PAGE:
Sunday, 19 June 2011

Captain log Earth time approaching longest day.

Well a big week, lots of work cleaning up, sorting out etc, but progress is being made and things are starting to become ship shape and Bristol fashion. Yesterday made a dash across the marina to pump out the toilet holding tank as an overflow was imminent. Didn’t  do too well on the maneuvers around the marina but didn't hit anything.Arrived back at our berth dried off and went down to the local to meet the lads who work for and with the Marina. Great crowd, had a few pints of Pedigree [nectar] met a few boaties, have a pub lunch meet with one couple for Sunday lunch. Nice dinner of sausage and faggot casserole. Went to bed tired and happy.
Saturday morning managed to sleep until 0730, wonderful. Spent the morning sorting things, and we are now pretty sorted. Walked to the shops 10 min away, finding food really cheap, of notice cheese, a big round of Camembert for 8 pounds [16 dollars] Roll mop herrings 3 dollars a jar. Petrol more expensive, and not so many cheapy Chinese shops. Sarah took herself o town on the local bus, and I fine tuned the bicycles and took a small ride, mad me realise just how unfit I am. Sarah came back from town full of the joys and suggested that it was time that we left the safety of the marina for a cruise. There was a decent wind blowing and yours truly El Capitano made a real pigs ear of leaving the Marina. Every time I thought she was lined up the wind moved her and I hit more than a few pontoons but no boats, a decent experienced Captain would not have done that.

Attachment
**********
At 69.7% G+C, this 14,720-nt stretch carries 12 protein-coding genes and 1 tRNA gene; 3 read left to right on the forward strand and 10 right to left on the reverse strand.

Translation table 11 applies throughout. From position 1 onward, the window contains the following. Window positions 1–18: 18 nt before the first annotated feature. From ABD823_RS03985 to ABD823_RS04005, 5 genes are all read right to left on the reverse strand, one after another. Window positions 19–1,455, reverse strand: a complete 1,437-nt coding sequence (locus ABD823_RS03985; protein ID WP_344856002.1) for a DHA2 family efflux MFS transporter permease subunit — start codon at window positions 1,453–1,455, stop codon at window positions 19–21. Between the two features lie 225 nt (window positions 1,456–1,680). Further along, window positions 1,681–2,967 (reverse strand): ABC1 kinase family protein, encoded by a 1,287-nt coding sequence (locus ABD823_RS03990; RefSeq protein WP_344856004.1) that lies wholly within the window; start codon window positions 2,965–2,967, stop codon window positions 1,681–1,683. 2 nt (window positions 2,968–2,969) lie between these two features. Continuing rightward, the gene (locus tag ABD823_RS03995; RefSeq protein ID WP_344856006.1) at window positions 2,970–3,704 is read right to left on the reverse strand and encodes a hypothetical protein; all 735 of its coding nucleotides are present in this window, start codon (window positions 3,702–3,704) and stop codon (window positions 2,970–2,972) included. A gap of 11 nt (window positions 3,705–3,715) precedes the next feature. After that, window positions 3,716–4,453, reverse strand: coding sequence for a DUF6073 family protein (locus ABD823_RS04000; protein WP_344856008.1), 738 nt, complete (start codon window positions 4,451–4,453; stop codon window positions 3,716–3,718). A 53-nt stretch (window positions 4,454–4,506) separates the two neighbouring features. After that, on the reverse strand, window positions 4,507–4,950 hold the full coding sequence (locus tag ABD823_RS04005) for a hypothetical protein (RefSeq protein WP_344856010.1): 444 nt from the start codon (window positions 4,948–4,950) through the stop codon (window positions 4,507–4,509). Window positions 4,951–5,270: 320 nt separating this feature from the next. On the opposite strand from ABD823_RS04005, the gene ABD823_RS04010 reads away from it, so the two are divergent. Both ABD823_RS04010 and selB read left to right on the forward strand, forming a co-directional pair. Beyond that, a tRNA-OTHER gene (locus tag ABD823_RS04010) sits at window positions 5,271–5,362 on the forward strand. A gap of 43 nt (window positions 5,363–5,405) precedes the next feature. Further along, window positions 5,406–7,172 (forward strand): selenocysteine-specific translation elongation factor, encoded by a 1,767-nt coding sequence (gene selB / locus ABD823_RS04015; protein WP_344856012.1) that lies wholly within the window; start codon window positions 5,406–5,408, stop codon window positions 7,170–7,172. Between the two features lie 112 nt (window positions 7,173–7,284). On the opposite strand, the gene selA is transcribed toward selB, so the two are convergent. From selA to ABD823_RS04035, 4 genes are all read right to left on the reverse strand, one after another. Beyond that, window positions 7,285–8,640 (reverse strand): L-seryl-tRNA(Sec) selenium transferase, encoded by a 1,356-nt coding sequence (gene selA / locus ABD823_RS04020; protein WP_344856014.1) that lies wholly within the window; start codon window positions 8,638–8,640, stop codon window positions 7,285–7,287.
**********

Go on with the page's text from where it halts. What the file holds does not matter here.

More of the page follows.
Very pleasant afternoon on the canal did a great swing bridge manoeuvre not to mention a pretty cool 8 point turn without touching either bank, not bad in a lump of steel 53 foot long in a turning spot of 40 foot.
We are now tied up on the canal bank surrounded by nature, and believe me there is a lot of it, rum and coke in front of me stuffed peppers in the oven, bit of luck could be roast Swan tomorrow..
Lets see what tomorrow brings……………………

1 comment:

  1. Love it Unc! Thanks for the great series of mental pictures!
    C, S and girls


A brief history

This is a blog set up by Chris and Sarah so family and friends can catch up with their travels on the British waterways in the summer of 2011. In 2010, I went to England with the idea of getting a narrow boat built. I had specific requirements so I thought that a new build may be the way to go. I e mailed to numerous boat builders, a great percentage of whom ignored me. The problem of having a family name of Laycock is that hotmail and a few others think that I am a porn star. At an early age you learn not to put C Laycock on your school books. But I guess that my nephew Paul did worse. Anyway I spent a very pleasant few weeks driving around the beautiful English countryside visiting boatyards, marinas, boat builders and just a few pubs. I had narrowed it down to two builders and in the last week I was in Devizes Wiltshire when I came across "Avalon Mist" 54 feet of throbbing neglected narrow boat. The past owner had lost interest, hadn’t maintained her and to add insult to injury had been made redundant. After a very short negotiation I was able to buy her for a pretty fair price. On the day the sale took place I had to beg her to take her trainers and a few rather suspect items of clothing, in other words she left everything. Lock stock and barrel.